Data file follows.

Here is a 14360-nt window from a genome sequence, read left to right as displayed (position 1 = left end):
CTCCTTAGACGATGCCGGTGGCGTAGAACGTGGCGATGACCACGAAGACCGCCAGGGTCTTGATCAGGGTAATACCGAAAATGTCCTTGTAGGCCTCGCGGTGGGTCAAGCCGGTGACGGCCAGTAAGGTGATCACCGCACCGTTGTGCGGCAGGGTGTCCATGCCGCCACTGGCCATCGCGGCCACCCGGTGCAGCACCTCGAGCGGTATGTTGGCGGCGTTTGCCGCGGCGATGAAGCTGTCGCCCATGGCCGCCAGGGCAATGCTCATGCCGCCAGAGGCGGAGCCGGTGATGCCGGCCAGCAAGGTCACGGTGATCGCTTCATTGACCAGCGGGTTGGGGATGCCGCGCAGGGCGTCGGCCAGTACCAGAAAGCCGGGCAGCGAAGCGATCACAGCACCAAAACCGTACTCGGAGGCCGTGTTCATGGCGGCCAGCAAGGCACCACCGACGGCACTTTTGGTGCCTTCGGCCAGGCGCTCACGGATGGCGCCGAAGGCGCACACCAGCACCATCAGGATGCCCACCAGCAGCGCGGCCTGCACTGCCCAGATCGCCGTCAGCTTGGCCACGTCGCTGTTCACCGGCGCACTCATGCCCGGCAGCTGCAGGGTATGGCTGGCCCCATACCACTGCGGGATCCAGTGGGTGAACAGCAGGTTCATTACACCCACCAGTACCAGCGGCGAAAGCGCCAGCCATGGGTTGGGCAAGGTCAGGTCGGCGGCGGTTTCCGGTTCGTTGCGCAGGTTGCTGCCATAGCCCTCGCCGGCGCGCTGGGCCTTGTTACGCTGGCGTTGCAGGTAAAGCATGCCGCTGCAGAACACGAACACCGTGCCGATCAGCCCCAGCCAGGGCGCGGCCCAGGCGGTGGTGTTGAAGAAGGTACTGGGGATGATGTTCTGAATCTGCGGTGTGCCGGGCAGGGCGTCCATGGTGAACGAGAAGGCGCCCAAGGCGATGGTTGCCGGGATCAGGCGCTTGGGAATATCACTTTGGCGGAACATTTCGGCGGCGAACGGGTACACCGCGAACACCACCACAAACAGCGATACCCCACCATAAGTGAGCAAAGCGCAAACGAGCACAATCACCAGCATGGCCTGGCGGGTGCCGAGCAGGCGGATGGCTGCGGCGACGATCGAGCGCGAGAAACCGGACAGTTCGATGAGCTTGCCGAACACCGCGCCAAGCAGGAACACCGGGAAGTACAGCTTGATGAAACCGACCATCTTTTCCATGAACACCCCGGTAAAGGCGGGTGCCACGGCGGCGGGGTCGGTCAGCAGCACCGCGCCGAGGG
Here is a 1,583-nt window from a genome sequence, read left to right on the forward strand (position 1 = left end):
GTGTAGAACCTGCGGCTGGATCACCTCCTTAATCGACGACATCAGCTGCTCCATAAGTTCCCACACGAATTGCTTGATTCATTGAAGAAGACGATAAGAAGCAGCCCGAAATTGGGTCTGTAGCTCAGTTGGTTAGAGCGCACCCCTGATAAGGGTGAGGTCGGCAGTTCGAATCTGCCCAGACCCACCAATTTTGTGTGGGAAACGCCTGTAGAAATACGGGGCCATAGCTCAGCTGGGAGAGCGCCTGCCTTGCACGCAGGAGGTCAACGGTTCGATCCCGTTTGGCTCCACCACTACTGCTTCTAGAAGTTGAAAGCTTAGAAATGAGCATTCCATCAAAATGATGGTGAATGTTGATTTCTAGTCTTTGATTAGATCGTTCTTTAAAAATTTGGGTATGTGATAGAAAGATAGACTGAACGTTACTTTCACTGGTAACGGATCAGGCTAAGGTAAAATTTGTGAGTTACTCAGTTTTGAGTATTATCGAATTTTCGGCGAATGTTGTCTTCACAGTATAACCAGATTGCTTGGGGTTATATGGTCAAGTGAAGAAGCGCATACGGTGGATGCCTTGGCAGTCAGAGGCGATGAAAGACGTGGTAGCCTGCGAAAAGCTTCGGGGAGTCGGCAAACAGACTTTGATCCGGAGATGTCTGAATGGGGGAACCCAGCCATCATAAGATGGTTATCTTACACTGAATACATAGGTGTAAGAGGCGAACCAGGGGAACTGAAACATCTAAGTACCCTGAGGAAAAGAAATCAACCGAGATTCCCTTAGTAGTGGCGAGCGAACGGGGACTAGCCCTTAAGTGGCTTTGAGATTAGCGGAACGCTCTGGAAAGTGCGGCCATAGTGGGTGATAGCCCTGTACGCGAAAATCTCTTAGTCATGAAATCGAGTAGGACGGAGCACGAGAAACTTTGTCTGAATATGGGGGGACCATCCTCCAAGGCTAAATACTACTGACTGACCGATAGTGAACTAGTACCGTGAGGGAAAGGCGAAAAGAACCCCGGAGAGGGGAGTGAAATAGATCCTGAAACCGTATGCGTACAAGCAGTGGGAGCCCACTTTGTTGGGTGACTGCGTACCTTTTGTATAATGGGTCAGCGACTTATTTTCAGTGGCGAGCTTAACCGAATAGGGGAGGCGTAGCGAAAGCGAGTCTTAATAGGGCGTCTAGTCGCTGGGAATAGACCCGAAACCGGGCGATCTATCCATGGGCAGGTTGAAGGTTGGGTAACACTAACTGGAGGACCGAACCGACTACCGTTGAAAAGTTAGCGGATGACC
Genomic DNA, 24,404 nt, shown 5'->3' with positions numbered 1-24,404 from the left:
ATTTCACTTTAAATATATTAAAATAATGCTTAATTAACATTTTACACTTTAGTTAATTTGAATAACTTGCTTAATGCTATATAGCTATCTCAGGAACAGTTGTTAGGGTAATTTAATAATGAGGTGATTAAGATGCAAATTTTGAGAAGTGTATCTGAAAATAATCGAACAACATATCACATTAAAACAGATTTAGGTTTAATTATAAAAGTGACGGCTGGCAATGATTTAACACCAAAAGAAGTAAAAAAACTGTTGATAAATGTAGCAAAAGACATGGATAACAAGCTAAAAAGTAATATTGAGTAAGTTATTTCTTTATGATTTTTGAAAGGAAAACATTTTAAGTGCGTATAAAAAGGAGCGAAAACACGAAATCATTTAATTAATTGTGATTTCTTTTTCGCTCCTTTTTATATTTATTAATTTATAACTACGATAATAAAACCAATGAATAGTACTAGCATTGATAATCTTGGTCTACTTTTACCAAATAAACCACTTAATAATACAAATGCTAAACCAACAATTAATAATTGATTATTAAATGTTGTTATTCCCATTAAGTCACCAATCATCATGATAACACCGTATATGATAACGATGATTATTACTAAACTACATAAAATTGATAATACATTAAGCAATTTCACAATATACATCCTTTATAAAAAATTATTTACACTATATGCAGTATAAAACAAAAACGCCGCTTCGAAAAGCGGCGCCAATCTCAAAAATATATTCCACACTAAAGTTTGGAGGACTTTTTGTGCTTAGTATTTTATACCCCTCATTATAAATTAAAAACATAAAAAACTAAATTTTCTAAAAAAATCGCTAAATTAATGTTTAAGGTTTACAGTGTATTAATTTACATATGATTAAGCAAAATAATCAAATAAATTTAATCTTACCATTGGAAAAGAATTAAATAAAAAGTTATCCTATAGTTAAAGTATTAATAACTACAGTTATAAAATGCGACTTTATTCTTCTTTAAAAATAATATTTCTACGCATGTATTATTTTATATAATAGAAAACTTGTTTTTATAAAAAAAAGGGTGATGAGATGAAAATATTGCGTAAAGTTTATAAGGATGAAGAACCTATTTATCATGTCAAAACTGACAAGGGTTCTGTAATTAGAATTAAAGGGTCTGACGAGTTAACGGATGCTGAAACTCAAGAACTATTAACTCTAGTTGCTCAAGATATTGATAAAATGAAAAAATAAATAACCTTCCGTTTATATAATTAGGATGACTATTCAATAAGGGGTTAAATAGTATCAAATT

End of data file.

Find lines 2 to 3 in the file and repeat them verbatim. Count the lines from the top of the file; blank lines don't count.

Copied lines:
CTCCTTAGACGATGCCGGTGGCGTAGAACGTGGCGATGACCACGAAGACCGCCAGGGTCTTGATCAGGGTAATACCGAAAATGTCCTTGTAGGCCTCGCGGTGGGTCAAGCCGGTGACGGCCAGTAAGGTGATCACCGCACCGTTGTGCGGCAGGGTGTCCATGCCGCCACTGGCCATCGCGGCCACCCGGTGCAGCACCTCGAGCGGTATGTTGGCGGCGTTTGCCGCGGCGATGAAGCTGTCGCCCATGGCCGCCAGGGCAATGCTCATGCCGCCAGAGGCGGAGCCGGTGATGCCGGCCAGCAAGGTCACGGTGATCGCTTCATTGACCAGCGGGTTGGGGATGCCGCGCAGGGCGTCGGCCAGTACCAGAAAGCCGGGCAGCGAAGCGATCACAGCACCAAAACCGTACTCGGAGGCCGTGTTCATGGCGGCCAGCAAGGCACCACCGACGGCACTTTTGGTGCCTTCGGCCAGGCGCTCACGGATGGCGCCGAAGGCGCACACCAGCACCATCAGGATGCCCACCAGCAGCGCGGCCTGCACTGCCCAGATCGCCGTCAGCTTGGCCACGTCGCTGTTCACCGGCGCACTCATGCCCGGCAGCTGCAGGGTATGGCTGGCCCCATACCACTGCGGGATCCAGTGGGTGAACAGCAGGTTCATTACACCCACCAGTACCAGCGGCGAAAGCGCCAGCCATGGGTTGGGCAAGGTCAGGTCGGCGGCGGTTTCCGGTTCGTTGCGCAGGTTGCTGCCATAGCCCTCGCCGGCGCGCTGGGCCTTGTTACGCTGGCGTTGCAGGTAAAGCATGCCGCTGCAGAACACGAACACCGTGCCGATCAGCCCCAGCCAGGGCGCGGCCCAGGCGGTGGTGTTGAAGAAGGTACTGGGGATGATGTTCTGAATCTGCGGTGTGCCGGGCAGGGCGTCCATGGTGAACGAGAAGGCGCCCAAGGCGATGGTTGCCGGGATCAGGCGCTTGGGAATATCACTTTGGCGGAACATTTCGGCGGCGAACGGGTACACCGCGAACACCACCACAAACAGCGATACCCCACCATAAGTGAGCAAAGCGCAAACGAGCACAATCACCAGCATGGCCTGGCGGGTGCCGAGCAGGCGGATGGCTGCGGCGACGATCGAGCGCGAGAAACCGGACAGTTCGATGAGCTTGCCGAACACCGCGCCAAGCAGGAACACCGGGAAGTACAGCTTGATGAAACCGACCATCTTTTCCATGAACACCCCGGTAAAGGCGGGTGCCACGGCGGCGGGGTCGGTCAGCAGCACCGCGCCGAGGG
Here is a 1,583-nt window from a genome sequence, read left to right on the forward strand (position 1 = left end):